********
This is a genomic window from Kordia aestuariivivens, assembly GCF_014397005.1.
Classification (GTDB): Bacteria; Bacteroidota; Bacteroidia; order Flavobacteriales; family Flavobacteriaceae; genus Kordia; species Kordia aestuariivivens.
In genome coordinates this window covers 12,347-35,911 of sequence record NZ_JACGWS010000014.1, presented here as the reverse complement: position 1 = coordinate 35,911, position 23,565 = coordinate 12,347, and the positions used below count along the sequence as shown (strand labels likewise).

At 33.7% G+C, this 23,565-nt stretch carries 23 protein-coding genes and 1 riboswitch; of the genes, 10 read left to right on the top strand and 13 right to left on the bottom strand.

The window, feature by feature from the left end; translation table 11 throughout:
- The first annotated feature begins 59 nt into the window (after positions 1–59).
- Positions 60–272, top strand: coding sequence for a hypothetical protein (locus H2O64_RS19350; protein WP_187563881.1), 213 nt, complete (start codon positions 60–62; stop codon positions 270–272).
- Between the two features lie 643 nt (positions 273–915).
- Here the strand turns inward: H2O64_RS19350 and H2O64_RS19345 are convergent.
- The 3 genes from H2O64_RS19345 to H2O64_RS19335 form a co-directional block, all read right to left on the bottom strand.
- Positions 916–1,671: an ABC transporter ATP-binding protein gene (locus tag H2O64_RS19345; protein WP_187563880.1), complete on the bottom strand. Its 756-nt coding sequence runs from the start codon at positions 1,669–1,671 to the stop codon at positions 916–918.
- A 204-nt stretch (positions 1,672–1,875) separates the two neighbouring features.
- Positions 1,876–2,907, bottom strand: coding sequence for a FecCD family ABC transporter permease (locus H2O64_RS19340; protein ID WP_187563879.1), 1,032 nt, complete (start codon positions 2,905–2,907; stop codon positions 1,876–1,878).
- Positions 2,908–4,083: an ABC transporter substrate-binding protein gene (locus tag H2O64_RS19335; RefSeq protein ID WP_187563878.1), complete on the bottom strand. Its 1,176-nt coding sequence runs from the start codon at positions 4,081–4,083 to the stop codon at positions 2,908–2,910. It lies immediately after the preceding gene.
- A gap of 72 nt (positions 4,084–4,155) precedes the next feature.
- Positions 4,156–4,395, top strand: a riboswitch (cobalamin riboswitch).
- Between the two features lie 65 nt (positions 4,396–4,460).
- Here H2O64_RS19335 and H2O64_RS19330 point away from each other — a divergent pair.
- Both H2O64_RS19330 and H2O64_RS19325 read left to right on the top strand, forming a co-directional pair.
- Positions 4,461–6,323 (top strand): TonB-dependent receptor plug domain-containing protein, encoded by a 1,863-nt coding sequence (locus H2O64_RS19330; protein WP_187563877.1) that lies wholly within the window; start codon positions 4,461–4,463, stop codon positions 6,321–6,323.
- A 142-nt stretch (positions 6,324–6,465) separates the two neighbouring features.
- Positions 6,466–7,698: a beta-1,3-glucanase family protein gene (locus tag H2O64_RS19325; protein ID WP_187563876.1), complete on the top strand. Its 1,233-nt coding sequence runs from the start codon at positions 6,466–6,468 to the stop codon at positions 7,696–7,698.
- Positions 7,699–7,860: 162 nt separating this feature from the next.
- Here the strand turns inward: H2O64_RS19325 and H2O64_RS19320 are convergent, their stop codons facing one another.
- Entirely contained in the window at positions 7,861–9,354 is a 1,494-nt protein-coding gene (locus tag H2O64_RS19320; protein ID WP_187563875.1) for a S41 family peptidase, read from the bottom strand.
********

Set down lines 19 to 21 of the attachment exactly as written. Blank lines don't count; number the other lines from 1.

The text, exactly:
- Both H2O64_RS19330 and H2O64_RS19325 read left to right on the top strand, forming a co-directional pair.
- Positions 4,461–6,323 (top strand): TonB-dependent receptor plug domain-containing protein, encoded by a 1,863-nt coding sequence (locus H2O64_RS19330; protein WP_187563877.1) that lies wholly within the window; start codon positions 4,461–4,463, stop codon positions 6,321–6,323.
- A 142-nt stretch (positions 6,324–6,465) separates the two neighbouring features.